– Matt Ward will be the first to admit, with a broad grin on his bearded face, that he was “a good guy but a bad kid” who put his family through hell during a few rebellious years at West Aurora High School that eventually got him sent to “reform school.”

Now 29, the affable tattoo artist eventually got his act together.

And what an act it is.

He and brother, Ryan, are veterans on the Chicago Bulls’ “Benny and the Elevators” stunt-dunking team, which dazzles halftime crowds with high-flying trampoline maneuvers that combine gymnastics, acrobatics, tumbling and good old basketball skills.

They grew up in a big family in a small house near Greenman Elementary School on the city’s West Side. The backyard really was “our playground,” said Matt, where long afternoons were spent hanging from swing sets, walking across monkey bars and jumping from anything and everything high enough to give their parents, Joy and Mike, fits.

Both boys were in organized sports, but eventually got hooked on BMX bike competitions which, for Matt, was particularly satisfying because unlike team sports, “it wasn’t someone telling me what to do. I could do whatever I wanted and it helped me be free.”

Their “tricking” and “kicking” went up a few notches when Hupp Skate Park opened in the mid-2000s. Matt said he would spend “hours, days on end” practicing jumps and flips. A couple of broken bones convinced Ryan to concentrate on ground acrobatics, where he didn’t “have to worry about having control over another element.” And it wasn’t long, Matt noted, until his kid brother could “far surpass him in any sort of gymnastics.”

Matt said he was a “straight A student” until he got into high school and “wanted to do my own thing.” While he never got into heavy drugs, he acknowledged to being in trouble with authorities on plenty of occasions, all of which put more pressure on his more studious, serious and “definitely more white sheep” little brother to be the role model for two younger siblings.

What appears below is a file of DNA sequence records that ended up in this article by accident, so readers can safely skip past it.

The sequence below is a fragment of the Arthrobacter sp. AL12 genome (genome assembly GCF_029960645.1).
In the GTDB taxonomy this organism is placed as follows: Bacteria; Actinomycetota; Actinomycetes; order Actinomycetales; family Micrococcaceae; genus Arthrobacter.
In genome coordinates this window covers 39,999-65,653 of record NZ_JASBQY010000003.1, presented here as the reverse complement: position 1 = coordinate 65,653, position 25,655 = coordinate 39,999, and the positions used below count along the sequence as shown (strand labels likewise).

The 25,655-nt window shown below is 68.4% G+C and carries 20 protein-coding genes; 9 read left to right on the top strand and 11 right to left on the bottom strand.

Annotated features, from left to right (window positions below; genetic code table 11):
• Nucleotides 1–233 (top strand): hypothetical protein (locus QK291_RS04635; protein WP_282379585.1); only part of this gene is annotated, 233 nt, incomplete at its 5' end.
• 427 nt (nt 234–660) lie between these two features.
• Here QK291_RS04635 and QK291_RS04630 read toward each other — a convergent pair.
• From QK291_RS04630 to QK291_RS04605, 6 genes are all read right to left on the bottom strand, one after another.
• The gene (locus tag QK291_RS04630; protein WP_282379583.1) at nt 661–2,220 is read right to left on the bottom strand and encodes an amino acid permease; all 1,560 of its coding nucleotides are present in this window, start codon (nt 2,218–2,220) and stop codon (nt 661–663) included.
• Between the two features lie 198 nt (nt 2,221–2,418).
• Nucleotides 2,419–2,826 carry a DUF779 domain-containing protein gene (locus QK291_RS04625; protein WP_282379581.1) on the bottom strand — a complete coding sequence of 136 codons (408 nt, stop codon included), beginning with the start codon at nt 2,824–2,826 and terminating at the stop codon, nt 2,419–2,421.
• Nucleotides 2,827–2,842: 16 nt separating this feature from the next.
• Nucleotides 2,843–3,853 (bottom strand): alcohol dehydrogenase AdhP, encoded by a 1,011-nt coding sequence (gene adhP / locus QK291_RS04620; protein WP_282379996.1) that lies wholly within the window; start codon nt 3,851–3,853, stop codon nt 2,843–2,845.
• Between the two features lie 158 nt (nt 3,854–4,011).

After that Iowa boarding school, Matt came home and started concentrating on his artistic side, eventually becoming a professional tattoo artist. His brother, on the other hand, earned a degree in psychology at the University of Illinois at Chicago, which is also where he began refining his skills in the school’s gymnastics room.

Neither brother ever stopped moving, learning new tricks and techniques. But it was while practicing flips off a ledge at UIC, said Ryan, that Benny the Bull’s girlfriend happened to walk by and, watching him in action, told him about the Elevators and their daredevil act.

Both he and Matt tried out for the team and, in 2013, the Ward brothers, self taught and each with his own distinct style, joined the eight-member squad that is part of the Bulls Entertainment Network.

Their mom, Joy, part of West Aurora’s team that won the 1979 United States Cheer Leading Association Championship, certainly understands the passion and work that goes into their stunts. She said she hopes the duo eventually will be able to find sponsors to reach that next level.

While both have had their share of injuries, Matt has been hit the hardest, with nerve, back and ankle problems, “because he takes more risks,” his brother noted. Age and injury, they said they realize, will limit their time with the Bulls group, not to mention extreme sports in general.

For now, though, mom said, “It’s amazing what they can put together.”